Dr Lee-Anne Hall in Ancher House, Penrith Regional Gallery & The Lewers Bequest. Photo: Daily Telegraph.
In the final days of the City of Plenty installation, students Kathleen Sta Ana and Brooke Vincent had an opportunity to talk to Penrith Regional Gallery & The Lewers Bequest Director, Dr Lee-Anne Hall to discuss her ideas and perspective as the curator of this initiative.
Hall said she was “very, very pleased and very excited” to finally bring an idea to life after two years since the idea was first aired. Hall also noted that Penrith Regional Gallery has a history of putting on exhibitions that focus on “social intent” and “seek to engage the community and issues or ideas,” and the City of Plenty project was part of that natural development of ideas in the rich thirty-five years of history of the gallery.
“Over two years ago, Sarah Goffman did an exhibit for us… called Plastici.” Hall recalled. “Sarah is very well known for working with waste. [She] creates beautiful things and her work demands you look at the waste or rubbish in a totally different way.”
“I observed [Goffman] creating [Plastici] in Lewers House … it was very serendipitous in the way it came together. I approached her with [the idea for City of Plenty]. While Goffman expressed interest at that time, Hall recalled that the idea kept “burbling away” as both parties waited for the right time to begin the exhibition. An opportunity presented itself in a one month gap in the 2015 program which then became home to the City of Plenty. This timeframe also coincided with Lent, “a period of people already thinking about of what they have and where they might give, and being very aware of themselves as individuals that live within a broader community, a community of riches, and also needs and what our part as individuals is in that.” As Hall said, “Like all good things, sometimes fate plays the better hand and … that’s the case with [City of Plenty].”
Hall’s personal interests and scholarship in art have revolved around “political issues and political art, indigenous art and the politics around that” and admits that she is “really fortunate as [City of Plenty] was an idea that I got to run with.”
“I made a call that this could be really good for [Penrith Regional Gallery], where it might have a great flow on effects and benefits for those in direct need. It will bring the community together and engage people purposely inside the exhibition spaces … It’s a portal or a pathway in understanding an array of things around us as our humanity.”
One of the key features of this project has been Hall’s decision to engage a range of partners in this collaborative community project. “We brought many different partners together; from the larger donors to people out in the cafe that might bring cans. Partners like the Penrith Press, who are interested in promoting what we are doing, … to the schools such as Caroline Chisholm College and St Dominic’s College.” Hall explained, continuing to reiterate the importance of these partnerships. “[We’re] building relationships, building co-response, it’s building a future in terms of loyalty and engagement for [Penrith Regional Gallery], but also in the marketplace of ideas.
“Partnerships have been really important, bringing the community together … It all impacts upon the relations [we] have”
Hall talked further about the ideas about food that are at the heart of the City of Plenty project.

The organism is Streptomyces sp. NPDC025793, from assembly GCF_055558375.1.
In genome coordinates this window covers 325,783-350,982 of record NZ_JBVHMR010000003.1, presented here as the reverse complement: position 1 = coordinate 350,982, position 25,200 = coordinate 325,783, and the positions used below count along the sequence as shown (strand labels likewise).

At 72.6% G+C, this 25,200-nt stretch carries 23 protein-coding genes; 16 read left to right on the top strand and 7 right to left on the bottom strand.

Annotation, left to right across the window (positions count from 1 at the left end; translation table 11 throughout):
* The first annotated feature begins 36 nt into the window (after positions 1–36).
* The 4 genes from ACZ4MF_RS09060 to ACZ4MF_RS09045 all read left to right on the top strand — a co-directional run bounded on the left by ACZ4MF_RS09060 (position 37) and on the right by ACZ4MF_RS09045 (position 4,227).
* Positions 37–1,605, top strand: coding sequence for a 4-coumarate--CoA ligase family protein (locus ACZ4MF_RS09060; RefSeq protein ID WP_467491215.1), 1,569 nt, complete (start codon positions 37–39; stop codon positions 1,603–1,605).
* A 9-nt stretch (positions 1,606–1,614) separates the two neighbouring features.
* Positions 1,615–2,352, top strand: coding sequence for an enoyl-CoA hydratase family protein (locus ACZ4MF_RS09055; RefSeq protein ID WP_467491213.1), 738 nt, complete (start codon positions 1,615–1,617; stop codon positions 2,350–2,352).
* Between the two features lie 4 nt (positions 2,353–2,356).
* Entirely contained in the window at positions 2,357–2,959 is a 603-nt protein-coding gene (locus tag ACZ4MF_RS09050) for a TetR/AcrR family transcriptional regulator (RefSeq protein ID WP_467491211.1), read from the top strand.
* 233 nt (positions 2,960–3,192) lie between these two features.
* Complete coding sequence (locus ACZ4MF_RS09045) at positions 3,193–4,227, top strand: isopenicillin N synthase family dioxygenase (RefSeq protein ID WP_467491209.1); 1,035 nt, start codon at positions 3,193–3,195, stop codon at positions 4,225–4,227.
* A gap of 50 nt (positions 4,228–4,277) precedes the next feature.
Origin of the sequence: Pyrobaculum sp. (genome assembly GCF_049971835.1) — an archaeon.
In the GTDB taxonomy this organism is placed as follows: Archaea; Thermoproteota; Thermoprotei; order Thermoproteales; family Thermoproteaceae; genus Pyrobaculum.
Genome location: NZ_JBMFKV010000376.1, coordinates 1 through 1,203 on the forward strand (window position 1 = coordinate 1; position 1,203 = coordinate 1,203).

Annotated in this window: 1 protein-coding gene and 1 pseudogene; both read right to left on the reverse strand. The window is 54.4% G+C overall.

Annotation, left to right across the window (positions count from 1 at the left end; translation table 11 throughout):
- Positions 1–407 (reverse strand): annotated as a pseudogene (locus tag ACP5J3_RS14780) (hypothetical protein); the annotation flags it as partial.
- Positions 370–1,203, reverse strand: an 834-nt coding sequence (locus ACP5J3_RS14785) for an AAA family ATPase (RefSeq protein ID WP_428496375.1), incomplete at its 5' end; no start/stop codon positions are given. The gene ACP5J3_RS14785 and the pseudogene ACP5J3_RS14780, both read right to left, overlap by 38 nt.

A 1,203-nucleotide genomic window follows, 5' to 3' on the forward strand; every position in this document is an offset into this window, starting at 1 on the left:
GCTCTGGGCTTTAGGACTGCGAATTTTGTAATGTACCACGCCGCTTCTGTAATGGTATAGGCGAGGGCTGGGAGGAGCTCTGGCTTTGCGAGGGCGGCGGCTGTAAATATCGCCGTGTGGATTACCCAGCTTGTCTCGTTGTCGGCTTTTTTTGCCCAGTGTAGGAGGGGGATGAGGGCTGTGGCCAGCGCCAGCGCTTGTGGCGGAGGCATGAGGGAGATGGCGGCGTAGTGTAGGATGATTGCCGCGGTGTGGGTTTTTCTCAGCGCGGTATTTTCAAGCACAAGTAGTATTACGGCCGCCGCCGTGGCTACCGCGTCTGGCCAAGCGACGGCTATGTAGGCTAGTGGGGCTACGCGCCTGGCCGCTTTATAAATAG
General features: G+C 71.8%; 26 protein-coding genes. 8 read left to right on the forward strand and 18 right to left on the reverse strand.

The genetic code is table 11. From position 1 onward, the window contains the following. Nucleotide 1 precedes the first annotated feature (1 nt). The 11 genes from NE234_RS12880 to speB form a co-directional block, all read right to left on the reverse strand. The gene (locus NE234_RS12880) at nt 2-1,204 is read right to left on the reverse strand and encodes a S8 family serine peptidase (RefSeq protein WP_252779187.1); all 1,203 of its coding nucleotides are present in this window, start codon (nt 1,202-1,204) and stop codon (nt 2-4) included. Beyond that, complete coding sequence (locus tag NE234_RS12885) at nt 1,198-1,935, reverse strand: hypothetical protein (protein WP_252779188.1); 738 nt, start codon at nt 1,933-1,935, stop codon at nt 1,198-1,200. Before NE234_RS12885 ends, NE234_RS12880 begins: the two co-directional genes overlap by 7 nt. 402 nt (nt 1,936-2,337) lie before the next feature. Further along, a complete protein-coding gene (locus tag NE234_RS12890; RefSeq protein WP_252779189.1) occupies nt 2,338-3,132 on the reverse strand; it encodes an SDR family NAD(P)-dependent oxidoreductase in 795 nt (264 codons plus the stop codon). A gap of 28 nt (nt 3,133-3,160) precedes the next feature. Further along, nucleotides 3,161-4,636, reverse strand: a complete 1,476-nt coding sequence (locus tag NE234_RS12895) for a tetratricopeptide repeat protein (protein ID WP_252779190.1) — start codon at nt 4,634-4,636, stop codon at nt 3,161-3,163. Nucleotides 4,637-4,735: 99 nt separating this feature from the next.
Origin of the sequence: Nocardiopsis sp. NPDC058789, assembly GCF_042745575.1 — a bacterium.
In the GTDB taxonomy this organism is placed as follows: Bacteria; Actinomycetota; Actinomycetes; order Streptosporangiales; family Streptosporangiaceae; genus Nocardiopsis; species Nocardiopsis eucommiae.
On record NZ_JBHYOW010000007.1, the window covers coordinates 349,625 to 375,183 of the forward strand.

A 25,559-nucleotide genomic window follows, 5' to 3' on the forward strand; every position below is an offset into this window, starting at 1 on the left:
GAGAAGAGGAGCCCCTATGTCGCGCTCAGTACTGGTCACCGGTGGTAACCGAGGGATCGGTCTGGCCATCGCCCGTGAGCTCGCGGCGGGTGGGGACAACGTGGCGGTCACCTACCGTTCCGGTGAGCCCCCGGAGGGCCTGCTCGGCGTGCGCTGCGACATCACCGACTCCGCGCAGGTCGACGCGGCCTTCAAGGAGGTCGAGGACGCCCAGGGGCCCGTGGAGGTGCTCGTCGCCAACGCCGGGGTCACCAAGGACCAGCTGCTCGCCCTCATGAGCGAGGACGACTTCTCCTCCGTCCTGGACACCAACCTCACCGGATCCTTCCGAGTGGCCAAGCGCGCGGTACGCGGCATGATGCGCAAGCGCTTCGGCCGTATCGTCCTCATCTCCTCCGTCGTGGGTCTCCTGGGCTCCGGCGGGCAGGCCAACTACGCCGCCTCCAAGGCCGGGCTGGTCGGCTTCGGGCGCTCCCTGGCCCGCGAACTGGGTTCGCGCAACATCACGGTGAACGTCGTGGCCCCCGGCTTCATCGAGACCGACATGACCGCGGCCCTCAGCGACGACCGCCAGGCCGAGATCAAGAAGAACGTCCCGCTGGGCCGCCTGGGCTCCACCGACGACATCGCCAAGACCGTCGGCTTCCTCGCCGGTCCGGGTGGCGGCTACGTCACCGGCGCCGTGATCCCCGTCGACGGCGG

“[City of Plenty is] about food, it’s about food security, it’s about need, it’s about wealth, it’s about waste, it’s about greed. [Goffman] has built a city with satellites and vignettes. Small stories have appeared in the build” Hall observed that Goffman is telling us many stories about the role of food in our communities, personal stories about food in her quirky self portraits as well as stories about cultural diversity or the ways that we desire or consume food and its potential effect on us as a society. Hall observed that Goffman’s “works are asking you to look differently and around issues of great concern. We are coming to the world’s end resources… [and the work asks us ] what are we going to do about it?”
On reflecting on the progress of the installation over the past month, Hall states that she is “greedy for it to be bigger.”
“Whatever happens will always be a commentary of the generosity of our community or the commentary of the lack of generosity or lack of giving … what that says about us as people – the idea of ‘Am I not my brother’s keeper?’ It’s saying both. We really had to pursue donations and it’s taught us a lot about running a gallery. It’s about convincing others of the worth, convincing other people how their participation will make a difference … Really make a difference.”
Though the City of Plenty is coming to an end, Hall says that “[City of Plenty] has encouraged me about what’s going on … We’ve had our eyes open to partnerships like Penrith Community Kitchen, Cana Farm, Mulgoa Farm, Food Bank and OzHarvest … It’s allowed us to think about how [Penrith Regional Gallery] might work with schools, not just about ‘Come and see our new exhibition.’ It’s about how students and teachers get the opinion to shape what we are doing and the nature of it … about how they tell the story back into the community. It’s not just about an art project, but a project of giving”.
Curator Lee-Anne Hall ended the interview by thanking the many partners involved with the City of Plenty project and the two schools that organised and ran the blog; Caroline Chisholm College and St Dominic’s. She extended the thanks to all those who contributed to the installation with their donations of non-perishable food items or household goods and to those who visit the installation as it has grown in the main gallery space.